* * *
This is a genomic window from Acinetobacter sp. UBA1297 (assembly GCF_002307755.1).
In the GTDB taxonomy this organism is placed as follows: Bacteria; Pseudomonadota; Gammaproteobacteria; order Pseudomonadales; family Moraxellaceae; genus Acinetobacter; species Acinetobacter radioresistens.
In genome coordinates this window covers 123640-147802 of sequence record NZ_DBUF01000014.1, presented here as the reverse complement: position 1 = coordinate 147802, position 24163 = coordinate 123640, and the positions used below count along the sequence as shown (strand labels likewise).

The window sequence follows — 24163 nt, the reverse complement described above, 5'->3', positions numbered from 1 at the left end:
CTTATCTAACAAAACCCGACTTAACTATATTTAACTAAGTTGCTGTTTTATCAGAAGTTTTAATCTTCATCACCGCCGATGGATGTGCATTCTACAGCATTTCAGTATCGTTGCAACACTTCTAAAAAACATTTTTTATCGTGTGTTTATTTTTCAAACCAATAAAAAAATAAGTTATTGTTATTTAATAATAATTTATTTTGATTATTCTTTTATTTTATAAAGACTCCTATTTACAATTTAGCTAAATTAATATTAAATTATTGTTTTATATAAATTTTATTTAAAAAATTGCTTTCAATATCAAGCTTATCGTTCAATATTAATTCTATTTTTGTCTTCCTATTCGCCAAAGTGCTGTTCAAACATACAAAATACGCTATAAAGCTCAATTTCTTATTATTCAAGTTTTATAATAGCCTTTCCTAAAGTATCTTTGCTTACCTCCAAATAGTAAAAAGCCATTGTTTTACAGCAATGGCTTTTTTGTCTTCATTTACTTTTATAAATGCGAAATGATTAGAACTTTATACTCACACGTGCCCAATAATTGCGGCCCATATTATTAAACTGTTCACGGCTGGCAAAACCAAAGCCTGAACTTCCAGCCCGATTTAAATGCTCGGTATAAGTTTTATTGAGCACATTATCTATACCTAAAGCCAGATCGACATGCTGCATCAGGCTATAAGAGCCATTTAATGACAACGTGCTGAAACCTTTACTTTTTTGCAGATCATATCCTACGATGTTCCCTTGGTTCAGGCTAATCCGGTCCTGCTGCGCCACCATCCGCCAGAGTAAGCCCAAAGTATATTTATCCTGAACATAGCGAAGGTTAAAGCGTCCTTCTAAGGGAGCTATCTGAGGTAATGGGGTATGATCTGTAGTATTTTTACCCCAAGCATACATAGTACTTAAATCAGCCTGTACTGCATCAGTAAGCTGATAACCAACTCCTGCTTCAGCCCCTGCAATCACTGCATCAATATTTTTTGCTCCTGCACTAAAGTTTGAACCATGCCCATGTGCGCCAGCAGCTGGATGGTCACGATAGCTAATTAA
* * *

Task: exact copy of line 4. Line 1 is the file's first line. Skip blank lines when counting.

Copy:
The window sequence follows — 24163 nt, the reverse complement described above, 5'->3', positions numbered from 1 at the left end: